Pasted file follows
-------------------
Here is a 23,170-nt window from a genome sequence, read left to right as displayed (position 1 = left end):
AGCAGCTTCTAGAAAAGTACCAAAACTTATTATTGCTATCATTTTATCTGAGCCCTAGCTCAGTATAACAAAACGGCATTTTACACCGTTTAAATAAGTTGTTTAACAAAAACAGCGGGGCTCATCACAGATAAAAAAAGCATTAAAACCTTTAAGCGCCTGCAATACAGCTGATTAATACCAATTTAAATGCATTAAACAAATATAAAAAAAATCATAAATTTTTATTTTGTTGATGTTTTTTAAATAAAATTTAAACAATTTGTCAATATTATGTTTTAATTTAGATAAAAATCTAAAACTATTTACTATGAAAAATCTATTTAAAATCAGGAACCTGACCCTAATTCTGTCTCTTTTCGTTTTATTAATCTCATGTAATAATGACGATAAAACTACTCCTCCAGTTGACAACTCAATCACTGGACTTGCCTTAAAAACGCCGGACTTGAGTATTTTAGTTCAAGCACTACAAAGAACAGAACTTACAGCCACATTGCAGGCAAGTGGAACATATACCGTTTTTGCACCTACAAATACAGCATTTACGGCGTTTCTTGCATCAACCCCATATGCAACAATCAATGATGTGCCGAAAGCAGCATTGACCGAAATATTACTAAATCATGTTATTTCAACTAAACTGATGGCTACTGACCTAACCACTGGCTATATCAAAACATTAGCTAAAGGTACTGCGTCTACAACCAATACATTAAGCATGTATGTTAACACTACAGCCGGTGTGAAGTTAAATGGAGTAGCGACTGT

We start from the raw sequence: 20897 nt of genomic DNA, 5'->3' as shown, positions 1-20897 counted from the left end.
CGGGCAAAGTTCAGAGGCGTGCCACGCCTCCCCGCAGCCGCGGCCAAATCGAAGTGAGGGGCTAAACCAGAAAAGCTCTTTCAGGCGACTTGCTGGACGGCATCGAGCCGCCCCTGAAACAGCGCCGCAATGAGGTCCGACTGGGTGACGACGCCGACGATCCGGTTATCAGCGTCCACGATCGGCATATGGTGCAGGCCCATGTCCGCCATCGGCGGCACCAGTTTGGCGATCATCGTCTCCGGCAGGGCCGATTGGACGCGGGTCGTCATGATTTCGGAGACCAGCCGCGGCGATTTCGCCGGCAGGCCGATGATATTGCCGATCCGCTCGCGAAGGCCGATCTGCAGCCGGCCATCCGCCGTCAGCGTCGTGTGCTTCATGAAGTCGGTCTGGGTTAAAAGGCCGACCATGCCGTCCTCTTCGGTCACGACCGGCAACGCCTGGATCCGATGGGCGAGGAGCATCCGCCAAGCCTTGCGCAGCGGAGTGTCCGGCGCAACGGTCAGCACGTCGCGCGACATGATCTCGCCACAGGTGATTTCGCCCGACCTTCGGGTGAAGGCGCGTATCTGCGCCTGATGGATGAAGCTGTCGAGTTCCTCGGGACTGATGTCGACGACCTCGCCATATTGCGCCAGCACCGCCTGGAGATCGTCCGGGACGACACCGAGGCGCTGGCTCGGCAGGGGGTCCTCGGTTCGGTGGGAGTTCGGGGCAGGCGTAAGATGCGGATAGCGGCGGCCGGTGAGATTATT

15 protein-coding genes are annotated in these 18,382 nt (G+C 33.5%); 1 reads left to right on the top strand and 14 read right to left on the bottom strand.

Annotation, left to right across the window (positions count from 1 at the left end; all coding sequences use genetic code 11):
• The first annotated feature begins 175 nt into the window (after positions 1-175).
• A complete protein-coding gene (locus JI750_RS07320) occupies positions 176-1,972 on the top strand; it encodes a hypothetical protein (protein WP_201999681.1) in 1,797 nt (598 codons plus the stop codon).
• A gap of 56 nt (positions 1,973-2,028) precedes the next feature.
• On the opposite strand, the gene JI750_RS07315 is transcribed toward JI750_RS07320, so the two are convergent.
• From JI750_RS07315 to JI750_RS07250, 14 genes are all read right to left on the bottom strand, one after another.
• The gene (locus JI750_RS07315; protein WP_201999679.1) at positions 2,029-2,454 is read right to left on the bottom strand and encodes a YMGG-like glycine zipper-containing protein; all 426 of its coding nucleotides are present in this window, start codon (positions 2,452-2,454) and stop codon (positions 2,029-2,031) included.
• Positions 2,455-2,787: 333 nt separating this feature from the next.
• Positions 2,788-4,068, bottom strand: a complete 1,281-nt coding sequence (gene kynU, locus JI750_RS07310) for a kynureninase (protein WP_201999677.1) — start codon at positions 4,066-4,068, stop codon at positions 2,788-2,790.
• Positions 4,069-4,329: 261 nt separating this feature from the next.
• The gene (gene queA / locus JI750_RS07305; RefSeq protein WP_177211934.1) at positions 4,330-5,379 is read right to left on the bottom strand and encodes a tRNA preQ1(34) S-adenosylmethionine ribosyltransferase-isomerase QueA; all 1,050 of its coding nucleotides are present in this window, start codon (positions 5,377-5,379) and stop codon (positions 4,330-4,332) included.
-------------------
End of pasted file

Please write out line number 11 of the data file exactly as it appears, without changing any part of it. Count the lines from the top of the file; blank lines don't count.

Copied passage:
• From JI750_RS07315 to JI750_RS07250, 14 genes are all read right to left on the bottom strand, one after another.